For a time the 'John Anderson' a coastal steamer which operated around Banks Peninsula made trips from Lyttelton to the Pier. Mr Agar added tearooms, an ice cream shop and dressing sheds. About 1900 the Pier was proving so popular that Mr Agar employed a manager, William Taylor. He had a variety of duties in addition to the administration - removing fishhooks from the fingers of little boys fishing from the Pier, washing it clean of pipis which people had brought on to the Pier to use as bait, washing the bathing costumes and boiling the towels which were available for hire.

He was so busy that by 1928 he asked his brother Arthur and his wife and daughter to help in the running of the Pier.

In 1909 a gala was held at New Brighton and the trams carried 14,107 passengers to the beach. The programme included canoe races, castle building, sand model competitions, children's sports, swimming and sunbathing and fancy dress parades.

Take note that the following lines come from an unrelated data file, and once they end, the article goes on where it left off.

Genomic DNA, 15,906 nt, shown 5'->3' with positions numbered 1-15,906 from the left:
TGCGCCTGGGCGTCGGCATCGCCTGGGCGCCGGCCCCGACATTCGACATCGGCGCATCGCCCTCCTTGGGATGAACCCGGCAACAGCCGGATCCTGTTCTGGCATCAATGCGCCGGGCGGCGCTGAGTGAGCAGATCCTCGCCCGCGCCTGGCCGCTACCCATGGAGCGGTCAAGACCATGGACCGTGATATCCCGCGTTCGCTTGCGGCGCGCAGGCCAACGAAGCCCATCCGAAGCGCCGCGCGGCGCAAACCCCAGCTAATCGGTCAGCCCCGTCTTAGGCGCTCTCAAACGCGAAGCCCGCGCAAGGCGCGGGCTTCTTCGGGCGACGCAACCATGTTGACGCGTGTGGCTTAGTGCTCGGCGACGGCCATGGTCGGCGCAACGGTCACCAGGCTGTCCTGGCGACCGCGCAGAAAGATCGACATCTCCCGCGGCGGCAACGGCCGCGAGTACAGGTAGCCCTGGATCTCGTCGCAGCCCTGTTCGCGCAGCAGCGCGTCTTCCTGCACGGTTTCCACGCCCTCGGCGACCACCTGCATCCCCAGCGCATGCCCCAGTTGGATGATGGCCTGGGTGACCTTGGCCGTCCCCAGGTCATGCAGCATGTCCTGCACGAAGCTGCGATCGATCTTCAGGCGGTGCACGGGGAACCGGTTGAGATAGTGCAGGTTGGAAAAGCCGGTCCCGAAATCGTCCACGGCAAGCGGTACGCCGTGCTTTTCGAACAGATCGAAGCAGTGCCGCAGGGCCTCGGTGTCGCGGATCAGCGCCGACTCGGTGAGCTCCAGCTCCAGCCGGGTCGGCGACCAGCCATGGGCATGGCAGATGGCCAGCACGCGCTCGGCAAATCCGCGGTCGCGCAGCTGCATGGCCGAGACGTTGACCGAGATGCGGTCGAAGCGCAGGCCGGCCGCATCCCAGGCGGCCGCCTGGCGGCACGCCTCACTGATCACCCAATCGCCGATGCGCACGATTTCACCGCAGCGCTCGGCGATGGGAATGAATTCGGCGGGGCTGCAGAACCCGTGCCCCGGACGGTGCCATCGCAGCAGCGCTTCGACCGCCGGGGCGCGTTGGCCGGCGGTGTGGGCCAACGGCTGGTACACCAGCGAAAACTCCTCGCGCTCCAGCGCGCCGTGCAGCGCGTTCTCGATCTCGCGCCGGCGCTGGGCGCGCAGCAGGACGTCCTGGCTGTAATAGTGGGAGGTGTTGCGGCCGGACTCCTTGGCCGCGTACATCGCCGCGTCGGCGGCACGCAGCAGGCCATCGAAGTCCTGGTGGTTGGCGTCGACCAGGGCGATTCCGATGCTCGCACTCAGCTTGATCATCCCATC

Financial problems and need for repairs lead to demolition
In spite of his innovations and the popularity of the Pier Charles Agar could not make it profitable. He leased it out for some years and in 1950 it was bought by L. H. Duffield. He put up new rails and replaced two piles, but the Pier was in a dilapidated state and despite the best efforts of Mr Duffield and the Pier and Foreshore Promotion Society it proved impossible to raise the necessary funds to restore the Pier. In 1965 it was demolished.

Saturday shopping
With the introduction of the 40 hour week, shops in the city of Christchurch were closed on Saturday from 1945 to 1981. Shopping in New Brighton on a Saturday became a popular outing for Christchurch people. For most of that time the Brighton shops were closed on a Monday.

Harold Mason, a professional photographer in New Brighton, took a photo of the Saturday crowds when Father Christmas arrived in New Brighton in December 1965. The Pier buildings are visible at the end of the street.

Peter Dunbar, Chairman of the New Brighton Pier and Foreshore Promotion Society, reports on the work that led to the new pier.
It was over thirty years before there was a new pier. The New Brighton Pier and Foreshore Promotion Society stayed together after the failure to save the first pier from destruction. The members met regularly, monthly, having resolved to use their energies to encourage improvements to the foreshore. Their first success was the construction by the City Council of the central children's play area, which the Society had promoted, and for which they had paid the design fees.